Snapdeal’s ex-CPO Anand Chandrasekaran sees a good deal in these 6 startups
Anand Chandrasekaran, who quit as the chief product officer at Snapdeal a month ago, has announced investments in six startups — Truce, MagicX, Lucideus, LoanCircle, Lernr andRupeek — and plans to invest in three to five more companies this year. Chandrasekaran has become an active angel investor in Indian startups over the past 12 to 15 months and typically invests about $25,000 (Rs 17 lakh) in each entity. He declined to say how much he invested in these six startups. The investor, who has met about 200 companies since leaving Snapdeal, has built a portfolio of over 15 startups, including gaming network Gamezop and online marketplace RentOnGo. Chandrasekaran, a cofounder of mobile applications software company Aeroprise (acquired by BMC Software), moved to India in 2014 and played a key role at Airtel, building products such as My Airtel, Airtel Money and Wynk Music.
Waterbridge Ventures Launches $15Mn Fund For Early Stage Tech Startups
Manish Kheterpal, the Angel investor and private equity veteran has launched WaterBridge ventures with a fund corpus of $15 Mn which is SEBI registered, early stage startups fund with initial focus on Seed and Series A funding in the technology startups.It is looking to bet on startups utilizing technology at their core that are spread across sectors, including consumer-focused mobile apps in media and telecom, ed-tech, health-tech and fin-tech, among others.According to Kheterpal, WaterBridge Ventures will primarily look to invest between Rs 75 lakh and Rs 3.5 crore in 12-15 ventures, and has a fund life cycle of 5-7 years.“It helps that VCs have tightened the tap for later stages of funding, as those help with entrepreneurs driving sharper business plans in earlier stages, valuations are more realistic and conversations are more sensible,” said Kheterpal.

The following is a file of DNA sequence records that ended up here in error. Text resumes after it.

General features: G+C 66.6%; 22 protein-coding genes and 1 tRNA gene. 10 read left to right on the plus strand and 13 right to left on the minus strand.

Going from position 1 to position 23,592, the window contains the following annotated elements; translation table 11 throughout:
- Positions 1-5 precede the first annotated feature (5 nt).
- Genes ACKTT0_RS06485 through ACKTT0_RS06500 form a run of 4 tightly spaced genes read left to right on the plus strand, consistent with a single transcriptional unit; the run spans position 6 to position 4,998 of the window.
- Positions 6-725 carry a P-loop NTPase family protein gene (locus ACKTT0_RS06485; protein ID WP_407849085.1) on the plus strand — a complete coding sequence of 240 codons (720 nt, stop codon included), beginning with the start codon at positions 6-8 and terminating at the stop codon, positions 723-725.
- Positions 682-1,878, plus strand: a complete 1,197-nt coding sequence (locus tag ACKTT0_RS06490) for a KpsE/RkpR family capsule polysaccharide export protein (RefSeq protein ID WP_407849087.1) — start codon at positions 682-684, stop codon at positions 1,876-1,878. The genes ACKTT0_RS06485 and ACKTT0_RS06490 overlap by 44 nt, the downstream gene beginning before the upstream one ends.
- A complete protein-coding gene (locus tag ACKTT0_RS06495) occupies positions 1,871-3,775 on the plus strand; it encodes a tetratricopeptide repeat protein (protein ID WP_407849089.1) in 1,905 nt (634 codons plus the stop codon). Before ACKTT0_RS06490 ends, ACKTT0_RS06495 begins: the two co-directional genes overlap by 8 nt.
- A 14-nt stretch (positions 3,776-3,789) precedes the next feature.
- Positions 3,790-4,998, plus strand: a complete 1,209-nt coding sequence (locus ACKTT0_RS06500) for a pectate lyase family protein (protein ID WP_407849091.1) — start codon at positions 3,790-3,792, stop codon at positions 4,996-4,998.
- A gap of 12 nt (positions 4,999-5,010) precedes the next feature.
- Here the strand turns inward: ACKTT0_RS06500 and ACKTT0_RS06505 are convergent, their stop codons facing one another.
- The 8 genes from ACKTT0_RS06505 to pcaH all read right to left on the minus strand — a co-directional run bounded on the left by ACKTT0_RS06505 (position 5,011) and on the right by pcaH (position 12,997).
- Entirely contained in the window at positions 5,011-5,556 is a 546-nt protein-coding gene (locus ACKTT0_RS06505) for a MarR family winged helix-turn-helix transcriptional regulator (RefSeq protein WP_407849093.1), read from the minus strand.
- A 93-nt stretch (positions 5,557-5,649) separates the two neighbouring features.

Deal activity in Indian e-commerce sector grows amidst decline in US, China
Indian e-commerce startups such as Flipkart and Snapdeal have become increasingly important contributors to e-commerce deal activity, along with their early-stage counterparts. Such companies currently account for one-fifth of e-commerce deals globally, and that level might rise to a new record this year going by the current run-rate data from CB Insights. That makes India a bright spot in contrast with the Chinese and US markets, where the pace for deals has declined this year, both in respect to number of deals and dollar funding. In fact, global e-commerce deal activity is headed for a decline in 2016, and dollar funding is on pace for its worst year since 2012. As the chart below illustrates, in 2015 both China and India saw increased deal counts and narrowed the gap with the US, which dropped from peak levels seen in 2014.Indian deals soared 124 per cent, to a new high of 148. This year, India’s e-ecommerce firms are on track to surpass that figure while e-commerce deal activity in the US has continued to be weak. The share of US companies in global e-commerce deals has infact been on the decline since 2012, when they attracted more than half of worldwide deals. But that share dropped to 41 per cent in 2015, and is at 39 per cent this year.